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Mediterranean Chronology

The Peloponnesian War Begins

431 BC


The Peloponnesian War (431-404 BC) was a territorial, economic, and political conflict between the Spartan-led Peloponnesian league and the Athenian-led Delian League. While the war began with minor conflicts of allegiances in two expanding city-states, it inflamed a struggle for power between the two dueling leagues.

Prior to the outbreak of the war, the Delian League formed following the end of the Persian wars (479 BC). Athens convinced neighboring city-states that Persia was still a threat, and that unity was the best option for their own protection. To continue their expansion through the incorporation of other city-states, Athens incited revolts in hopes of de-stabilizing those isolated city-state governments whose allegiance they sought. The Athenian government system was very strong at this time and offered many levels of stability for the weaker city-states, particularly economic and political. Due to already established Athenian leadership of the League, it was decided that the Parthenon would become the "bank" to which other city-states paid dues. This added wealth only helped to increase the dominance of Athens in the region. The democratic system in place in Athens served as a political model for other city-states. Representatives from each city-state within the League gathered in Athens to decide policy.

Back to Peloponnesian War Chronology

Sparta led the Peloponnesian league in response to the Delian league. Sparta's politics and social systems were very stable and militaristic. They used powers of persuasion in response to Athens and they convinced other city-states to join them. Sparta commanded a very large infantry but somewhat weaker navy than the Delian league. The Peloponnesian league felt threatened by the Athenian dominance of the area, so they built up their league by recruiting city-states for alliance with their League.

The breakpoint of the war occurred in Epidamnus, a colony founded by the city-state Corcyra. When Epidamnus started having conflicts with neighboring city-states they pleaded with Corcyra for aid. When Corcyra ignored their pleas, Epidamnus appealed to Corinth for help and Corinth agreed. Corcyra did not like the fact that they made an alliance, so a battle broke out. Corcyra started winning and soon both the city-states pleaded to Athens for help. Athens decides following deliberations in their Assembly to help out Corcyra in order to gain naval strength. . They also wanted to protect their treaty with the Peloponnesian league, so they made their alliance with Corcyra a defensive one.  They made a deal that they would only help Corcyra out if Corcyra were being attacked on their home territory. Despite the new alliance, Corinth again attacked Corcyra, and more fighting ensued.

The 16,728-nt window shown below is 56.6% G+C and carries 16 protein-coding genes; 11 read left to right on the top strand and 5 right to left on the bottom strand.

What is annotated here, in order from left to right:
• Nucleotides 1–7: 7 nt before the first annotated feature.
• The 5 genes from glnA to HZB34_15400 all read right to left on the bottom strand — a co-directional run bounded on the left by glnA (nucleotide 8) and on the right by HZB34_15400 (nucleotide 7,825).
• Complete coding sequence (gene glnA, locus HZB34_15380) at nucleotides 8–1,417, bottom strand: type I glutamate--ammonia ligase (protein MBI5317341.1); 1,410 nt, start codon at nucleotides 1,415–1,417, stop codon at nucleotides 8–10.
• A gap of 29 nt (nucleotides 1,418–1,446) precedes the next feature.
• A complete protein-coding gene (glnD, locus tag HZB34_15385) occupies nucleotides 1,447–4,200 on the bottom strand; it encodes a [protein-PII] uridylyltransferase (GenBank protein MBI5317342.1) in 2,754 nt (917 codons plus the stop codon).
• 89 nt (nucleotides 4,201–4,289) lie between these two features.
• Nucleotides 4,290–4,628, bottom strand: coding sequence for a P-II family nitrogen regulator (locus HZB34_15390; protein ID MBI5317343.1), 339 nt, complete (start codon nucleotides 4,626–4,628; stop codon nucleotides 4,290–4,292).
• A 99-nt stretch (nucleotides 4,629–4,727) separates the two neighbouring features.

Furthermore, there was a separate yet related conflict in the city-state of Potidaea. This city-state was formally allied to Peloponnesian League as a colony of Corinth, but they paid tribute to Athens. Corinth and other individuals within the Peloponnesian League incited revolts in Potidaea to help weaken Athenian strength in the area and to reclaim lost power. Corinth claimed Athens was breaking the Treaty that had been established. When Athens' military and navy arrived at Potidaea and found the city in revolt, they subsequently besieged the city. The fighting broke out, and due to Corinthian alliances with Sparta in the Peloponnesian league and the conflicts of these two city-states, Sparta's military dominance helped eventually defeat Athens.

The outbreak of the war began with seemingly minor conflicts, but resulted in a war that would shift the balance of powers forever in Greek society. It began in colonies, one outside of the leagues and in a colony with shifted allegiances, and through various appeals and alliances, both major powers were drawn into war.



Ancient Greece: The Peloponnesian War

Ancient History Sourcebook: 11th Britannica: Delian League

Historic Atlas Resource - Europe

Map courtesy of OSSHE Historical and Cultural Atlas Resource.  Used by Permission.


Kagan, Donald, The Outbreak of the Peloponnesian War, (Ithaca: Cornell University Press, 1969)

Ste. Croix, G.E.M. de, The Origins of the Peloponnesian War, (Ithaca: Cornell University Press, 1972)

Strauss, Barry S, Father and Sons in Athens: Ideology and Society in the Era of the Peloponnesian War, (Princeton: Princeton University Press, 1993)

Sullivan, Richard, A Short History of Western Civilization, (New York: McGraw-Hill, 1994)

Thucydides, The Complete Works of Thucydides: The Peloponnesian War, (New York: The Modern Library, 1934).

Edited by: Adam Moore
Researched by: Dan Warren
Written by: Nathan Stockamp
March 16, 2000

Text copyright 2000 by ThenAgain. All rights reserved.

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